If an Affiliate ceases to be an Affiliate after the Effective Date, (i) the covenant and other rights provided under this Section III to the other Party with respect to patents owned or controlled by such Affiliate at the time of the status change shall continue until the end of the Stand-Still Period; and (ii) the Affiliate shall continue to receive the benefit of the foregoing covenant until the end of the Stand-Still Period, but only with respect to its products in existence as of the time of the status change.

3. Change of Control of Microsoft or Sun ("Signatories"). In the event of any Change of Control in a Signatory, this Section III shall immediately terminate in its entirety, effective as of a date sixty days after the Change of Control takes place, unless the Signatory that has not undergone a Change of Control delivers express written notice that it is not terminating this Section III to the other Signatory within such sixty (60) day period.


1. Notwithstanding the other provisions of this Agreement, with respect solely to the product developed by Sun and generally known as Open Office, the Covenants of Section II above and the Releases of Section III above shall apply fully to Sun but shall not apply to Authorized Licensees of Open Office or any other third party. Accordingly, Microsoft shall not be foreclosed by this Agreement from seeking damages from Authorized Licensees of Open Office for copies of Open Office made or acquired prior to the Effective Date of this Agreement. Nor shall Microsoft be foreclosed from seeking any damages from Sun, its Affiliates, Authorized Licensees or any third party for any copies of Open Office made or deployed by a User after the Effective Date.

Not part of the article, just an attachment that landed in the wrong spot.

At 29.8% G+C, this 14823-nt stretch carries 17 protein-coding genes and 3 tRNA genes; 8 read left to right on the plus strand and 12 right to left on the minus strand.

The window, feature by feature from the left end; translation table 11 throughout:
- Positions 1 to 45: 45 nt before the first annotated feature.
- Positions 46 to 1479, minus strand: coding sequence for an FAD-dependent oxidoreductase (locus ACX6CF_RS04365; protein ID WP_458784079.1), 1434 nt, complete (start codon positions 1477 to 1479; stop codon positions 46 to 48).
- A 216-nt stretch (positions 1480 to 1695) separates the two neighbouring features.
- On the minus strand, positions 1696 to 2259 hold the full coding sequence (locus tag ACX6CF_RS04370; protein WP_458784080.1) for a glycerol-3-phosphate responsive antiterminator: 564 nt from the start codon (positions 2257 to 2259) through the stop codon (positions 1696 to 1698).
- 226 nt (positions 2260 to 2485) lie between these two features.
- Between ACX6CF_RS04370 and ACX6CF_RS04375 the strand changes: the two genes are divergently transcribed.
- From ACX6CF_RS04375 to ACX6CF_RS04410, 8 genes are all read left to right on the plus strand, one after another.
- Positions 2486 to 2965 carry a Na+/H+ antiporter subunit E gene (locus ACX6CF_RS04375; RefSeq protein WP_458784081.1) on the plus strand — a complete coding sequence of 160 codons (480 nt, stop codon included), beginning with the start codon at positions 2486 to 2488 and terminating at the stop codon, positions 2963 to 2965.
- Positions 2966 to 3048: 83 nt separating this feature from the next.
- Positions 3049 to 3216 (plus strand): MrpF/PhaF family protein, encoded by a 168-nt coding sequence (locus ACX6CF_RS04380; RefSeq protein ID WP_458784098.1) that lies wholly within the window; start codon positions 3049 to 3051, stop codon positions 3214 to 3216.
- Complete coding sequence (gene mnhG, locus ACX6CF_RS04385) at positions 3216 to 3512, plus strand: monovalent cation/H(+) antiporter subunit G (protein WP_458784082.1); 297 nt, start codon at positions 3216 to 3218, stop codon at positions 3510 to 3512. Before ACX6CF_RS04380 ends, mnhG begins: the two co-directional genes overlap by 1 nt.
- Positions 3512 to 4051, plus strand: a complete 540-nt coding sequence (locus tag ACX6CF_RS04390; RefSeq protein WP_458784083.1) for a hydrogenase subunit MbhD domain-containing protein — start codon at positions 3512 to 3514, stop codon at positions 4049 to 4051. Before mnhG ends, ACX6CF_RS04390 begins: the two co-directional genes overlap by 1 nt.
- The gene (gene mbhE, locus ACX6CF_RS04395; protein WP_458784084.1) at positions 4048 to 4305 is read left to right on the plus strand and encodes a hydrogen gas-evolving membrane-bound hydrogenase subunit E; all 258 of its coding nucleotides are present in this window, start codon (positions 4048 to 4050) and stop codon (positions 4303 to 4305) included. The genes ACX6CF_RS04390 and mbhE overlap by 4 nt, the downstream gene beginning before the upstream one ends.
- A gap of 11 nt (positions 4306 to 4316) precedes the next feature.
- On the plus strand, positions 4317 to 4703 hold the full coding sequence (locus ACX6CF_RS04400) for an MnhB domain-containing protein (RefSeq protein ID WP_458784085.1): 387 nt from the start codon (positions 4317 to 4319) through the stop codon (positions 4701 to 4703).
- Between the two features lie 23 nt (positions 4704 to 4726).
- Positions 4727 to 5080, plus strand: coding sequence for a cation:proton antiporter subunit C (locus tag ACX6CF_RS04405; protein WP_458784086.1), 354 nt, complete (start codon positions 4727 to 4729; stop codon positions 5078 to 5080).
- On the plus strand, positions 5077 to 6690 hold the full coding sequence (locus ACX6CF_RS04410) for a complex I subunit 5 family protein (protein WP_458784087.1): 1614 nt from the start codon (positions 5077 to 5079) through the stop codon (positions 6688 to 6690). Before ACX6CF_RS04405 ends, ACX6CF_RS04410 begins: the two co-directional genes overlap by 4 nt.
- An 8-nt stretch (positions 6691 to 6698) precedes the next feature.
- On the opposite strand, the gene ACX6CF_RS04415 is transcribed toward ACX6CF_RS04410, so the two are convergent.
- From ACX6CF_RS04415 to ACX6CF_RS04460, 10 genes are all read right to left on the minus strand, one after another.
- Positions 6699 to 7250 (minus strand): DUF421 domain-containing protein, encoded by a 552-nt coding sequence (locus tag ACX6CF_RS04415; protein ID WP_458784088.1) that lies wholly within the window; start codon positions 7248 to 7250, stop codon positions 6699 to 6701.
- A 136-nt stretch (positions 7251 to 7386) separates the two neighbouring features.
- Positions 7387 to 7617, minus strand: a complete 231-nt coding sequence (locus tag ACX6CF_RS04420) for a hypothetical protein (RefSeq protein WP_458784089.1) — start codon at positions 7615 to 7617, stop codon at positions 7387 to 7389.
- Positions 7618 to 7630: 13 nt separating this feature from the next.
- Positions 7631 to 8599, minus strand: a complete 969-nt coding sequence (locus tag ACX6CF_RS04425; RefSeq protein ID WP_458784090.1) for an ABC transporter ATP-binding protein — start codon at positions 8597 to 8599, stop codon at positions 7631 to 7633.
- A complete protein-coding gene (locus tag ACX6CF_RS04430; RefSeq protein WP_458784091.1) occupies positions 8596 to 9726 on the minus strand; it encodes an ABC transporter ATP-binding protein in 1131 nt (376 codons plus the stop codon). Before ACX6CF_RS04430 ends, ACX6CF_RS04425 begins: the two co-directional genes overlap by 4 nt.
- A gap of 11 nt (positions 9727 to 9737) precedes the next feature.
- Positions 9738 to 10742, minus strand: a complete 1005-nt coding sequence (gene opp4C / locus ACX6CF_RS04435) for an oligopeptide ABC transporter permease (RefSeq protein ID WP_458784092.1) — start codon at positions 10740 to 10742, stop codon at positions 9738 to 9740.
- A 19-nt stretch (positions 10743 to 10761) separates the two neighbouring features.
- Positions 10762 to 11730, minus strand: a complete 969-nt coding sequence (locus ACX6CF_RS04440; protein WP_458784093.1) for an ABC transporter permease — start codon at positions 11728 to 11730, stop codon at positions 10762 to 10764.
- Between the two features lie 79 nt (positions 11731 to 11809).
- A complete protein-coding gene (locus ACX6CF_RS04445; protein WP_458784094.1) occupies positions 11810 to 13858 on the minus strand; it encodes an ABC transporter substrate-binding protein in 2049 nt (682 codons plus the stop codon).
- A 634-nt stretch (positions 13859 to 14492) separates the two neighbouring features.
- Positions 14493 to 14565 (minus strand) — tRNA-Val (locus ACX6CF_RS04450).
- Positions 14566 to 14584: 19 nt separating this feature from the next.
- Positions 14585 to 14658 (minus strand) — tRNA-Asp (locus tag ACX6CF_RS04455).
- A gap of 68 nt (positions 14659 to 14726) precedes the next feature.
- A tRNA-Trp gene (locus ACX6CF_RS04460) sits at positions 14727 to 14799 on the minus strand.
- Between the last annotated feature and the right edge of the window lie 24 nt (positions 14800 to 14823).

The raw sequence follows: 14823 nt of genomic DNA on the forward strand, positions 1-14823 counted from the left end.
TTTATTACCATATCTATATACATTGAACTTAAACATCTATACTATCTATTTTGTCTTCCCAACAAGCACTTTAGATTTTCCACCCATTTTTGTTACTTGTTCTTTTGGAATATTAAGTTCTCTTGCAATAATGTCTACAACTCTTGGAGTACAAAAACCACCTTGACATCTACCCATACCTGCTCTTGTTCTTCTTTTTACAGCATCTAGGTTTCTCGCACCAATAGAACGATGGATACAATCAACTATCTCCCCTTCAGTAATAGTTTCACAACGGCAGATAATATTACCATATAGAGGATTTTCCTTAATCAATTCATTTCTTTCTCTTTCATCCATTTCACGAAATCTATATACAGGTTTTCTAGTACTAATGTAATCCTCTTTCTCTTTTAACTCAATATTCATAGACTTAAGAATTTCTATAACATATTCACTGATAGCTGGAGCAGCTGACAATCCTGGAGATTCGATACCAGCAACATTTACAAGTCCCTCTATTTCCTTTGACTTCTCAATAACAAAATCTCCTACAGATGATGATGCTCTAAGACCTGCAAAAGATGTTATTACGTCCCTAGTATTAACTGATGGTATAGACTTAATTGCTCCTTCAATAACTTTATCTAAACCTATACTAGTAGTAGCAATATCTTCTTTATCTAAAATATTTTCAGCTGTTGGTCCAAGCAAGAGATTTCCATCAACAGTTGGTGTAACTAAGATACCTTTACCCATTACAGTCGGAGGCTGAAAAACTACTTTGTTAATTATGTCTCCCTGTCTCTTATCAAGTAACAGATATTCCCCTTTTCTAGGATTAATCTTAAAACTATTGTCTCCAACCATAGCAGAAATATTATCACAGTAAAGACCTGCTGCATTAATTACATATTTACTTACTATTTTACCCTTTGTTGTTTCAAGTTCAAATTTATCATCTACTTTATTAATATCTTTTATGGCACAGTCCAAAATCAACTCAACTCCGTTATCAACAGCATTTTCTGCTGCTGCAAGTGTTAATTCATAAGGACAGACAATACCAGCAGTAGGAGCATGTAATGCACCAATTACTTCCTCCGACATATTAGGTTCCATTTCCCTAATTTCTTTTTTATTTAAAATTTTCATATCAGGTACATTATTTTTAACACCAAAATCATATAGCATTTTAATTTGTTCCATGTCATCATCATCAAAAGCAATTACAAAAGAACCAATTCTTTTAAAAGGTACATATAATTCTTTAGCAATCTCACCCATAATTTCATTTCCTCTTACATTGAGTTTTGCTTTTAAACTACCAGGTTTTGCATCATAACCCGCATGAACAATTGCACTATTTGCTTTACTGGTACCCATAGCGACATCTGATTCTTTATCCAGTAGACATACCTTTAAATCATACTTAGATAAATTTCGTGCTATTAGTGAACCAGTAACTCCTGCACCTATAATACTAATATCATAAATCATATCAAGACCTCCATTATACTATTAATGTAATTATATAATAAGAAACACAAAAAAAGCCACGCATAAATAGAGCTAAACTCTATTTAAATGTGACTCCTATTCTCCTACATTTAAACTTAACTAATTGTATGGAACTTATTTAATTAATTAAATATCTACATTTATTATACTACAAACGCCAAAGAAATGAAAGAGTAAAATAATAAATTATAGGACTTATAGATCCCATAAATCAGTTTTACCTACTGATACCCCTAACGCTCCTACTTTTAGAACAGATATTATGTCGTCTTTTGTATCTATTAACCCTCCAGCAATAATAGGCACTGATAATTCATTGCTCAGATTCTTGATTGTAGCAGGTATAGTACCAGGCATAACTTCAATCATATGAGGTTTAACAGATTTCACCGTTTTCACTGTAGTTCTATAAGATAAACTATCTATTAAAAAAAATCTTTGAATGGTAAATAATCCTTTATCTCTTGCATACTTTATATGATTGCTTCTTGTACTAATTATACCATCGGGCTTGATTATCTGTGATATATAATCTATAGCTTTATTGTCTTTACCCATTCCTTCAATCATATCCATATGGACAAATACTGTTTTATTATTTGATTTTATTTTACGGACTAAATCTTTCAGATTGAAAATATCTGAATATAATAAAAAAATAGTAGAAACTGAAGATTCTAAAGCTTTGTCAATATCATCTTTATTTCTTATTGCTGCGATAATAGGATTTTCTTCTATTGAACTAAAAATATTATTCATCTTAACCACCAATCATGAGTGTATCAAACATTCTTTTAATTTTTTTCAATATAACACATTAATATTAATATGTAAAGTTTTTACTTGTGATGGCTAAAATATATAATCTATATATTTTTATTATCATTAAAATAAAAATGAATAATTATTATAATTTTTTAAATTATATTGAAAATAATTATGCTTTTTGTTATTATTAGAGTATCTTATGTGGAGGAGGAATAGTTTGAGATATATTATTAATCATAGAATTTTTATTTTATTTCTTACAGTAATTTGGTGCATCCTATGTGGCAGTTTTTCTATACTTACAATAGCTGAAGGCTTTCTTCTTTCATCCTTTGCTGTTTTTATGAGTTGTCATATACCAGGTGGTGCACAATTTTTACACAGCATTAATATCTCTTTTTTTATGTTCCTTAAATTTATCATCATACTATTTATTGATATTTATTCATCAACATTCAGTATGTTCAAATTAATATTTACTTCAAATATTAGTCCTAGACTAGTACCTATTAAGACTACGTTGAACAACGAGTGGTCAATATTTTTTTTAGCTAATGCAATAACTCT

2. In the event that Microsoft elects to sue or otherwise seek recovery from an Authorized Licensee of Open Office for copies thereof that were made and deployed by a User prior to the Effective Date of this Agreement ("Deployed Copies"), upon request, Microsoft agrees to promptly reimburse Sun for any